Uses the numbers to find the pattern, not the shapes. Adds 3 each time.
c) i)
ii)
10,14 and
26
Applies the rule "add 4" used to get the 3rd shape for the rest of the sequence.
a) ii)
b) ii)
c) ii)
29
43
28
Works out the number of dots in the shape before the nth shape
[(n-1)th shape].
a) i)
c) ii)
32
35
Calculates incorrectly – one less than the correct answer.
a) ii)
34
Doubles the 17 dots from the 4th shape to find 34 dots for the 8th shape.
Strategies to find the nth shape (ordinal position)
About a third of students trialled drew pictures of the spatial patterns to solve for the nth term.
An eighth of students extended the table to solve for the nth term.
Both strategies involving drawing and extending the table work until students are required to find the nth term. Then a more efficient strategy is needed. Under half of all students who got part i) correct for questions a)-c) correctly found the number of dots for the nth shape (part ii).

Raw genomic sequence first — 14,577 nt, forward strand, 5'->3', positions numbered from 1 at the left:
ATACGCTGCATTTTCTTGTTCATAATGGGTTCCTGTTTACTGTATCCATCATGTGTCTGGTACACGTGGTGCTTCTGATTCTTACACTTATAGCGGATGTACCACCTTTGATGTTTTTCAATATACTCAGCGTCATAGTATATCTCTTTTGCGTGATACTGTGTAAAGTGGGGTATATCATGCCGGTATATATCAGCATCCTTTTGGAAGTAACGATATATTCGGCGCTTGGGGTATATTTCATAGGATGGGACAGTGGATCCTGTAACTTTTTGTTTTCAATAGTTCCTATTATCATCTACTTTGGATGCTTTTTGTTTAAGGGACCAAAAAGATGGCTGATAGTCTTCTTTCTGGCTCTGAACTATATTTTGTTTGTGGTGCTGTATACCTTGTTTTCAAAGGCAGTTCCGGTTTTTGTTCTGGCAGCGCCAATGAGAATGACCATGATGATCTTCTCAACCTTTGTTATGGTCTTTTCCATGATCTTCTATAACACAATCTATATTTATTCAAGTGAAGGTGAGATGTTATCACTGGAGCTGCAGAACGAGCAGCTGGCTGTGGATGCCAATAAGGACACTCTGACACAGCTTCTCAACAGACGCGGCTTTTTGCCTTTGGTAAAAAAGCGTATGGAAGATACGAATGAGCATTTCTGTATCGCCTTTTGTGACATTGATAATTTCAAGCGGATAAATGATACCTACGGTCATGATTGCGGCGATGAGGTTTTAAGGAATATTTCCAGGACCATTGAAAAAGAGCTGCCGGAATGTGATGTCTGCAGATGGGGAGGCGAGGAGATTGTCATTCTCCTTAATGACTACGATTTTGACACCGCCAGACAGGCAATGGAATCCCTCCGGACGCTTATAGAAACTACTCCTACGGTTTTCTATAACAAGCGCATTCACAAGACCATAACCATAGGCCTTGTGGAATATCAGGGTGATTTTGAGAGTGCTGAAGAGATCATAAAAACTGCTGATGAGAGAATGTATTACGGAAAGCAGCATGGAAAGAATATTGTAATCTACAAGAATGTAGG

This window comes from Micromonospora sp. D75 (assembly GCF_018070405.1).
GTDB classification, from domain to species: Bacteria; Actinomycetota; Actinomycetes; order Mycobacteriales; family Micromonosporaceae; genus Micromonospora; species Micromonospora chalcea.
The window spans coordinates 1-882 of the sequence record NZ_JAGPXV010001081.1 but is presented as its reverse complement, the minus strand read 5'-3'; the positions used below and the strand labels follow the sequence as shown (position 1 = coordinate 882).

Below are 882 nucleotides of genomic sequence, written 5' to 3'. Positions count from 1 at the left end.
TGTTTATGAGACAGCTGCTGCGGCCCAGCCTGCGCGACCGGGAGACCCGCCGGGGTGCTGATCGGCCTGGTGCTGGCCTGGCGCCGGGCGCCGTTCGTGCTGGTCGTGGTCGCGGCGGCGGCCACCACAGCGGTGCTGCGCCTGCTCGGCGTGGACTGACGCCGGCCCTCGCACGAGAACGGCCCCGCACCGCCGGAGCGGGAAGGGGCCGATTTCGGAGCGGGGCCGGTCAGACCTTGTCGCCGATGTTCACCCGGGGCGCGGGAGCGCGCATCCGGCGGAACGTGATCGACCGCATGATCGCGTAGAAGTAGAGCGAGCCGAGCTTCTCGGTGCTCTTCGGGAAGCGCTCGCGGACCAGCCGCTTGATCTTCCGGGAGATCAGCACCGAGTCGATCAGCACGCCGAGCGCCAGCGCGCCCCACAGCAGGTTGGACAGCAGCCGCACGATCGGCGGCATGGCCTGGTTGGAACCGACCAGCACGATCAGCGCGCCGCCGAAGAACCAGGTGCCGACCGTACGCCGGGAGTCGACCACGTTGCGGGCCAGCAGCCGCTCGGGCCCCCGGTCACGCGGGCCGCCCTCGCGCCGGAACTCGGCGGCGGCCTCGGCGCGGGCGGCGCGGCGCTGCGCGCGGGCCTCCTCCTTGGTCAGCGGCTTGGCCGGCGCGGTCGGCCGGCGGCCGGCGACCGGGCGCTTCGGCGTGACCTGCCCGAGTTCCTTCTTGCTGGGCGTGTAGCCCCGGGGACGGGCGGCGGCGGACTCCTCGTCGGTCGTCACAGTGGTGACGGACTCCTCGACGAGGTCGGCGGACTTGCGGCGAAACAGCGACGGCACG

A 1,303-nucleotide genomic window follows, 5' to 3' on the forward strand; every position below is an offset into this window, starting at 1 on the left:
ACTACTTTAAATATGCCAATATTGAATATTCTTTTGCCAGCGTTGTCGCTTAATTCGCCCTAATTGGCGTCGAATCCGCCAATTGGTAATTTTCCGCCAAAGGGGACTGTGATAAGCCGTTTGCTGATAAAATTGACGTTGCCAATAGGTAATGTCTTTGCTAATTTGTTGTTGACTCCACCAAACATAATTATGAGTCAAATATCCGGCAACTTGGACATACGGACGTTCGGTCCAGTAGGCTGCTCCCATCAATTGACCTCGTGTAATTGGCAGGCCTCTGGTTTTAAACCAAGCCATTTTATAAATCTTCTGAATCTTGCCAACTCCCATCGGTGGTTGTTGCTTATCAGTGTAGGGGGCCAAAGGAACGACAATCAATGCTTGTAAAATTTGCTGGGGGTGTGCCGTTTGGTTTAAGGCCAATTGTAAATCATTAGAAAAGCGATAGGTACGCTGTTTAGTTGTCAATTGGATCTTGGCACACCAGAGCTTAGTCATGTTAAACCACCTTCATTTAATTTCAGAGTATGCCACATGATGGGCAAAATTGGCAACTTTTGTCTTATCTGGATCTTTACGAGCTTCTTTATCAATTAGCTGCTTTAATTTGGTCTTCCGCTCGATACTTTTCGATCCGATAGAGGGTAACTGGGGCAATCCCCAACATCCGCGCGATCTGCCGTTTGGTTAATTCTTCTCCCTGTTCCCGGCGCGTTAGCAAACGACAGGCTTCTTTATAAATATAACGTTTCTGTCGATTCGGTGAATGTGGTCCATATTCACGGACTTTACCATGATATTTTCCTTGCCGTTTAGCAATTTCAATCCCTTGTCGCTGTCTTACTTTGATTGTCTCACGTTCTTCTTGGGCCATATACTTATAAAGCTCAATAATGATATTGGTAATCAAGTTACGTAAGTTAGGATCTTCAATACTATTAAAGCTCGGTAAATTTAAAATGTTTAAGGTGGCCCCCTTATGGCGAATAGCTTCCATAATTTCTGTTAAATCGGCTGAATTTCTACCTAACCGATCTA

Finding a general rule and using this to calculate the number of dots for any shape is an important algebraic concept. Students often have difficulty generating rules or formulas from patterns and tables. They tend to look for rules calculating the next number in a sequence, (e.g., by "adding four" or "adding one more than before"), but have difficulty developing rules that show the relationship between each number in the sequence and its position (e.g., 3 dots for the 1st shape, 6 dots for the 2nd etc).
Next steps:
When exploring number and spatial patterns encourage students to describe the relationships they can see in words. Discuss which can be written as equations and which cannot. Help them reorganise their descriptions so they can be written algebraically. For example a written description that says "double the number each time" could be written as 2x or 2n.